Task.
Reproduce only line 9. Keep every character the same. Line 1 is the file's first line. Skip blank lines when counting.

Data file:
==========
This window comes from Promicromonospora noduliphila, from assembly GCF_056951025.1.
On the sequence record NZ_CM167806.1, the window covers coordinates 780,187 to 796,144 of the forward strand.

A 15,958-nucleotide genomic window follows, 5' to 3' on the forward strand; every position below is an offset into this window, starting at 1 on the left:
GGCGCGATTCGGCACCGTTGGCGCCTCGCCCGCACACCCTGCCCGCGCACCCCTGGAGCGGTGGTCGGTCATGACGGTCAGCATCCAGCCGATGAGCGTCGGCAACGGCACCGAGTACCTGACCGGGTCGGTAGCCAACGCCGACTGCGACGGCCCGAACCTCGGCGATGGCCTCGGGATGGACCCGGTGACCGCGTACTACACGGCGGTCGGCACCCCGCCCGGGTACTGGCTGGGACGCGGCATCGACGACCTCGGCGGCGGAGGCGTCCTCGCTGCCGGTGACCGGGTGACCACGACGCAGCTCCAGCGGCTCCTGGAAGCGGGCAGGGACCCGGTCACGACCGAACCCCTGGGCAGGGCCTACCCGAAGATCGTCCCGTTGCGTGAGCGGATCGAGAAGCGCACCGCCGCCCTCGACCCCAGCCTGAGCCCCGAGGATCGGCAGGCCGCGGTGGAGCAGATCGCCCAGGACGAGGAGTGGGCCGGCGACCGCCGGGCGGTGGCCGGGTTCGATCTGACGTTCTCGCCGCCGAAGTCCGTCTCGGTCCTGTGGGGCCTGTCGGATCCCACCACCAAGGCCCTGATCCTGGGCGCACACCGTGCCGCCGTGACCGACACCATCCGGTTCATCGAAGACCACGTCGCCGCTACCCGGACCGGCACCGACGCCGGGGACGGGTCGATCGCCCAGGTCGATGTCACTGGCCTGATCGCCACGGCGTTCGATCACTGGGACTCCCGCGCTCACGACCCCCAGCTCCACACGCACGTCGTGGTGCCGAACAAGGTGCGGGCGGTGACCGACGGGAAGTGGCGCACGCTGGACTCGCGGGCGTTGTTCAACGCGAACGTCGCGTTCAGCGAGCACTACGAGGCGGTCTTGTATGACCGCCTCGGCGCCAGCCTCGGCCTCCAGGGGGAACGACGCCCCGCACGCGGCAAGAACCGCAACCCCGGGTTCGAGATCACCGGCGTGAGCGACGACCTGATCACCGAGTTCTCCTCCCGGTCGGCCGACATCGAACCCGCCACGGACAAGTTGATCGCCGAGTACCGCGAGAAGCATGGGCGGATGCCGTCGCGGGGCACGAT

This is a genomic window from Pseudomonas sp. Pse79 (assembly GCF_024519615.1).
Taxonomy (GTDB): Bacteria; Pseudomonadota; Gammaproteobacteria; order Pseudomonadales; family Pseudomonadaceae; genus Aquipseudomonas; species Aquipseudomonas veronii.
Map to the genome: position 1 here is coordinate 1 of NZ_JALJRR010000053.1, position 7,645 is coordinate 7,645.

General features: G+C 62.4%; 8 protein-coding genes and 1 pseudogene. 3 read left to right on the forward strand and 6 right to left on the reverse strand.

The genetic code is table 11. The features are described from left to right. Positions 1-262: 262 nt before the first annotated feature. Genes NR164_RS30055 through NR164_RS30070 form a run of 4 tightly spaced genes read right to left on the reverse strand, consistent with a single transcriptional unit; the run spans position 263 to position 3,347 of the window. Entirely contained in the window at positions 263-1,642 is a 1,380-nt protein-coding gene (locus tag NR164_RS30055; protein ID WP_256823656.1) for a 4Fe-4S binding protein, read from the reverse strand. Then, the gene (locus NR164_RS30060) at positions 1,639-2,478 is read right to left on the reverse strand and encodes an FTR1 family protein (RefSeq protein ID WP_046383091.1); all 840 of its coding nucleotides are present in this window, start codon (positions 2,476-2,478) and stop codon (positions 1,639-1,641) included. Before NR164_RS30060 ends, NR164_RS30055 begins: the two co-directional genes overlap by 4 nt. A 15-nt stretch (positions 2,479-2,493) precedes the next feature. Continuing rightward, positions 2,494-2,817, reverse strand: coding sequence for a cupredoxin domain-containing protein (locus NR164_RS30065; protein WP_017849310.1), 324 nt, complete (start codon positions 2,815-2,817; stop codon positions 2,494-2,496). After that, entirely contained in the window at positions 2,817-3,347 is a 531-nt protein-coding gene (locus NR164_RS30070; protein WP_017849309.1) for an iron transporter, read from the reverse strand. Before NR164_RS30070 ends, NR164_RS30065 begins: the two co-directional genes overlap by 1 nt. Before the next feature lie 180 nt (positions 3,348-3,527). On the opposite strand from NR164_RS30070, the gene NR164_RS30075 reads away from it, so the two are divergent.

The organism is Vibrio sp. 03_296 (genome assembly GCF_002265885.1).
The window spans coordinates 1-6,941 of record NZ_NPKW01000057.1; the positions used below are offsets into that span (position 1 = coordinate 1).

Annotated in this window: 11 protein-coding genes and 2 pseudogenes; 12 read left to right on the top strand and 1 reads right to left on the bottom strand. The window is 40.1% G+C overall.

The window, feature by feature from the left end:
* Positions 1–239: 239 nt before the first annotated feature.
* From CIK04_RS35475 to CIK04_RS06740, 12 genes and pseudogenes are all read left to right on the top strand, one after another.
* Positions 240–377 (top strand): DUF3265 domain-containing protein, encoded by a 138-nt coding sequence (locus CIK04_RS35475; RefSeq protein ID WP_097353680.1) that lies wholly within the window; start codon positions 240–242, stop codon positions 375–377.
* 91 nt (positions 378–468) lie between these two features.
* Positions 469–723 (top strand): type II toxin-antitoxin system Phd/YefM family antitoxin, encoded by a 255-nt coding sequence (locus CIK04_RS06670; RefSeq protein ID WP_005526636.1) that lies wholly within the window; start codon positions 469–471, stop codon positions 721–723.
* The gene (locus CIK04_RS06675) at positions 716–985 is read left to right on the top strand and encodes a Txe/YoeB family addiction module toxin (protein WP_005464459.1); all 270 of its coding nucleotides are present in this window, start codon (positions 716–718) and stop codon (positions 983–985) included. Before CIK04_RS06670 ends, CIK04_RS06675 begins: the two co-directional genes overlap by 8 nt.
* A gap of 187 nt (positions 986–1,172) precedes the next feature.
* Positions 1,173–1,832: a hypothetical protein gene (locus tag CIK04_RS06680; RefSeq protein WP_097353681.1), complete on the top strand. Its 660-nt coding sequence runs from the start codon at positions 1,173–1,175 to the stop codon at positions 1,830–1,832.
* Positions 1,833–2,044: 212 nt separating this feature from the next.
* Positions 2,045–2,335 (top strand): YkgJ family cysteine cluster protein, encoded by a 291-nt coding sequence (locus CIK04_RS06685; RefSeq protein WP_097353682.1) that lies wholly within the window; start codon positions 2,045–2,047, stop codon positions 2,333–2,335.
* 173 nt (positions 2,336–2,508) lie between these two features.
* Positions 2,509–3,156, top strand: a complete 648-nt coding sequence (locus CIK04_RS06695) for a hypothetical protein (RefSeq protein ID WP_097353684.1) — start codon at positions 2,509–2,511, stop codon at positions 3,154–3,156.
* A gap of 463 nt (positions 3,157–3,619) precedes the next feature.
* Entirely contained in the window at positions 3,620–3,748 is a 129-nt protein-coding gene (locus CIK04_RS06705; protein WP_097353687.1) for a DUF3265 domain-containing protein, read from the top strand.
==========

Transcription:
The genetic code is table 11. The features are described from left to right. Positions 1-262: 262 nt before the first annotated feature. Genes NR164_RS30055 through NR164_RS30070 form a run of 4 tightly spaced genes read right to left on the reverse strand, consistent with a single transcriptional unit; the run spans position 263 to position 3,347 of the window. Entirely contained in the window at positions 263-1,642 is a 1,380-nt protein-coding gene (locus tag NR164_RS30055; protein ID WP_256823656.1) for a 4Fe-4S binding protein, read from the reverse strand. Then, the gene (locus NR164_RS30060) at positions 1,639-2,478 is read right to left on the reverse strand and encodes an FTR1 family protein (RefSeq protein ID WP_046383091.1); all 840 of its coding nucleotides are present in this window, start codon (positions 2,476-2,478) and stop codon (positions 1,639-1,641) included. Before NR164_RS30060 ends, NR164_RS30055 begins: the two co-directional genes overlap by 4 nt. A 15-nt stretch (positions 2,479-2,493) precedes the next feature. Continuing rightward, positions 2,494-2,817, reverse strand: coding sequence for a cupredoxin domain-containing protein (locus NR164_RS30065; protein WP_017849310.1), 324 nt, complete (start codon positions 2,815-2,817; stop codon positions 2,494-2,496). After that, entirely contained in the window at positions 2,817-3,347 is a 531-nt protein-coding gene (locus NR164_RS30070; protein WP_017849309.1) for an iron transporter, read from the reverse strand. Before NR164_RS30070 ends, NR164_RS30065 begins: the two co-directional genes overlap by 1 nt. Before the next feature lie 180 nt (positions 3,348-3,527). On the opposite strand from NR164_RS30070, the gene NR164_RS30075 reads away from it, so the two are divergent.